Working in construction is one of the most dangerous jobs in the United States.

To help construction workers, New York laws require safe working conditions at construction sites. These laws allow construction workers to recover for their injuries and loss resulting from unsafe working conditions.

What types of unsafe working conditions can injure construction workers?

New York construction worker safety laws protect construction workers from unsafe conditions and accidents, including:

  • Falls from ladders, scaffolds, and other elevated height working platforms
  • Falling objects 
  • Electrocution 
  • Trucks and construction vehicle back overs and accidents 
  • Moving buckets and hoists swinging into the work area
  • Unsecured construction materials 
  • Tripping and slipping hazards in passageways and work areas
  • Trench collapse and cave in
  • Crane collapses
  • Unsafe tools and machinery
Construction Accident Injured Worker

What is New York’s Falling Worker and Object Law — Labor Law § 240(1)?

Over one hundred years ago, workers were dying at an alarming rate falling off New York City buildings under construction. No meaningful safety laws protected them.

To stop the deaths, New York State in 1885 passed “the Scaffolding Law.” It protected construction workers doing their job at elevated heights. It required that building owners and general contractors provide adequate safety devices to prevent injury and death from falls on construction projects.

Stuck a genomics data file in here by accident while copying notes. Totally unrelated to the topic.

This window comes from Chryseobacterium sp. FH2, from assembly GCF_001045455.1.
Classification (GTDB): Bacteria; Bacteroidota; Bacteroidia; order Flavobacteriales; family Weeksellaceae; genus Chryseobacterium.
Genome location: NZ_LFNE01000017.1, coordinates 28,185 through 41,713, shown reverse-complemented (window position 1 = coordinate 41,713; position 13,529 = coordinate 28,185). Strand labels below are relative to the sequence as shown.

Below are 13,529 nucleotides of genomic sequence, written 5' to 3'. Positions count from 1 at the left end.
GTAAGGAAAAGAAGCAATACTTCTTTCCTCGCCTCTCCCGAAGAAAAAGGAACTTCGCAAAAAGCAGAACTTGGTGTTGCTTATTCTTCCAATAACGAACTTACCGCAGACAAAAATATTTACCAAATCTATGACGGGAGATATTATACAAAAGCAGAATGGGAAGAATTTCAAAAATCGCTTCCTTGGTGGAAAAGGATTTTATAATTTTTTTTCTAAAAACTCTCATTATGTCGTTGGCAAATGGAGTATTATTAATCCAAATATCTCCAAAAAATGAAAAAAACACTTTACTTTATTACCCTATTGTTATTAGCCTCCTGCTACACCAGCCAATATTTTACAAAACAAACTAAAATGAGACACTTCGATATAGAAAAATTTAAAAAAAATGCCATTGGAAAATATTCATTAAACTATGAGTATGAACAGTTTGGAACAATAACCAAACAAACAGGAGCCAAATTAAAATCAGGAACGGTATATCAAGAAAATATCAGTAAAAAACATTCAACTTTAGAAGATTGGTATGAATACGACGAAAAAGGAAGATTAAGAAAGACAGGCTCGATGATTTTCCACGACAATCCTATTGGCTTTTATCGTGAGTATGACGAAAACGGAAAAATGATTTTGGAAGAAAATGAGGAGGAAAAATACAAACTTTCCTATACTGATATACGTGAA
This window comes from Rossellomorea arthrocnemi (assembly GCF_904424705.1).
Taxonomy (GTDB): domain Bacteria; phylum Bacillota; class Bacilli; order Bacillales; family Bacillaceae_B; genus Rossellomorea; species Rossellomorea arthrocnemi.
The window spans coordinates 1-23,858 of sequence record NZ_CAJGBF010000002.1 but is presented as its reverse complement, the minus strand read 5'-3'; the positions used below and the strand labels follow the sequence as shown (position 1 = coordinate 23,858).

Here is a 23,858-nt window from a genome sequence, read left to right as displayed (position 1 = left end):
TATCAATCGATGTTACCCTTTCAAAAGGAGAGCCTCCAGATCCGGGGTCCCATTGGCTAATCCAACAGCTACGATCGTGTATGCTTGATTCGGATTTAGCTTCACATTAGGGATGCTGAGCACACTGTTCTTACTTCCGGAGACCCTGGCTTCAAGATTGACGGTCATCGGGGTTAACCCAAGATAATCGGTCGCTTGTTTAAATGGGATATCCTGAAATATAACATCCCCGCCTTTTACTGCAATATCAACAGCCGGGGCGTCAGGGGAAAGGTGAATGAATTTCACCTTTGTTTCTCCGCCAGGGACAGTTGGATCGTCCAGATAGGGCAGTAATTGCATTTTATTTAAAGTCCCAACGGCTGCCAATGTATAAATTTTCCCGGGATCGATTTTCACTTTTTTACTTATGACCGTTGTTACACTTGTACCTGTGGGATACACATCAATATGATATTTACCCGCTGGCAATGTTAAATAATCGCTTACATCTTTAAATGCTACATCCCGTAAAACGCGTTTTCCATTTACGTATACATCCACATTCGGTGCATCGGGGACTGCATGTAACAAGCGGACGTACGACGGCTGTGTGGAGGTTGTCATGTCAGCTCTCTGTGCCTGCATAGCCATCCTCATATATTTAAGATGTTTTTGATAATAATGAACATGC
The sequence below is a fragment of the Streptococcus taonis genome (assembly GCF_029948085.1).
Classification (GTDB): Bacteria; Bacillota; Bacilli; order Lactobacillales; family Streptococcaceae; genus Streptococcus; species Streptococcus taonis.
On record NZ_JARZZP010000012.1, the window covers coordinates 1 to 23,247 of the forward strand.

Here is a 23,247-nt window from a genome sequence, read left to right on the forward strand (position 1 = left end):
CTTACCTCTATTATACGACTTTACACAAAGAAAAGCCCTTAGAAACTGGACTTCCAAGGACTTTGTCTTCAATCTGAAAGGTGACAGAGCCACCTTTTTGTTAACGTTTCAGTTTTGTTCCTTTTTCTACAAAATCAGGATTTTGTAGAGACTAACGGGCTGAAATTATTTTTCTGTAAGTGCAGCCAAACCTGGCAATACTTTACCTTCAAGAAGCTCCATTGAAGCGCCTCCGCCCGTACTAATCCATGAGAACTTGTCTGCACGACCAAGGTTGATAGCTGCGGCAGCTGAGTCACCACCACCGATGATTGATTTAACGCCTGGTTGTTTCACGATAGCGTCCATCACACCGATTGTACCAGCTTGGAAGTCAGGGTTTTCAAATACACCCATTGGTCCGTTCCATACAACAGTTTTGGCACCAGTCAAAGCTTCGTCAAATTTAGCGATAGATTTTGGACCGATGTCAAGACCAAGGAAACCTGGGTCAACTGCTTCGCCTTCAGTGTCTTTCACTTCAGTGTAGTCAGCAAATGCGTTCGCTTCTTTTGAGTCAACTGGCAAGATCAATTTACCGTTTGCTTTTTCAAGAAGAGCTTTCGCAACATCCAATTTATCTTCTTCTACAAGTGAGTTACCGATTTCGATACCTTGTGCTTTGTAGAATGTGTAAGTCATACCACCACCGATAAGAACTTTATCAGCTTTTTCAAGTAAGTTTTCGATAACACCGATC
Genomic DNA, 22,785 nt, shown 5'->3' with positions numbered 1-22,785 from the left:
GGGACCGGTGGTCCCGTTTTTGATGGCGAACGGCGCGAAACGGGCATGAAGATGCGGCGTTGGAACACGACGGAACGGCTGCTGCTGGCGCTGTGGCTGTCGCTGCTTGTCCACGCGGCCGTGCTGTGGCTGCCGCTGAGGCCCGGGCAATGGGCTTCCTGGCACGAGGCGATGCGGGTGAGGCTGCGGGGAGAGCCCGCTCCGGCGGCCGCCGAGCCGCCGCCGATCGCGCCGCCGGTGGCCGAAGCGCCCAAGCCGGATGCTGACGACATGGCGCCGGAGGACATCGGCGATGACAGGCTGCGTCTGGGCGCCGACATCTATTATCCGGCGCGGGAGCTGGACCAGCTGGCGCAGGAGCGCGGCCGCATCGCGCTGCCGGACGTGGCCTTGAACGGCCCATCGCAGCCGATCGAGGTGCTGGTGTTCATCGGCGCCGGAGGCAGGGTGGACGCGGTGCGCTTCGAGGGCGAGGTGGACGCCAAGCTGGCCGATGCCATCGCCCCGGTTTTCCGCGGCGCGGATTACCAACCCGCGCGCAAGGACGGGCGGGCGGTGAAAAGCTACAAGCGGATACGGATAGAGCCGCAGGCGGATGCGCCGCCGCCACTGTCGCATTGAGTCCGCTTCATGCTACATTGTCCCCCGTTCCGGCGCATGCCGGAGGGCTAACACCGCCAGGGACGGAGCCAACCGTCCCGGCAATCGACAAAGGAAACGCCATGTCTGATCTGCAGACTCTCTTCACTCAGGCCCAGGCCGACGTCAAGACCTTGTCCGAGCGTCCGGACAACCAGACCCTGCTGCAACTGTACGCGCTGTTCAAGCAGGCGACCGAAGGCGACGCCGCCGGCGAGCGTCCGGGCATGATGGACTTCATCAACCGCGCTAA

That law has made construction sites safer for workers for over one hundred and thirty years. Now known as Labor Law § 240(1), it continues to protect New York construction workers from many elevation related risks, not just those needing scaffolds. Construction workers need this law now more than ever. In 2018, falls from elevated heights, and falling objects, remained the two leading causes of death in the construction industry. (See

How does Labor Law §240(1) protect construction workers?

The law applies to construction workers employed on construction, demolition, painting, alterations, construction related cleaning, repair, and non-routine maintenance at a work site. The owner and general contractor must “furnish or erect” safety devices that will protect construction workers against the risk of falling, or from overhead equipment or materials falling on such workers. These safety devices must also be properly placed at the construction site.

These safety devices include:

  • Scaffolds 
  • Ladders 
  • Scissor lifts 
  • Safety harnesses, lanyards, and anchor points 
  • Tie-offs 
  • Safety nets
  • Movable working platforms 
  • Safety railings
  • Bucket trucks

Falling overhead objects are another safety hazard. Owners and contractors must guard against this hazard with safety devices, including:

  • Secured materials hoists 
  • Overhead planking and barricades
  • Tool lanyards
  • Guardrails
  • Catch platforms
  • Debris nets and screens
  •  Toeboards

Contractor or owners cannot violate their duty to provide safety devices to construction workers for these fall related risks. What happens if they do — and that violation hurts a construction worker? The owner and general contractor may be absolutely liable for such injuries under Labor Law §240(1).

Can an injured construction worker recover under Labor Law §240(1) if he was partially at fault?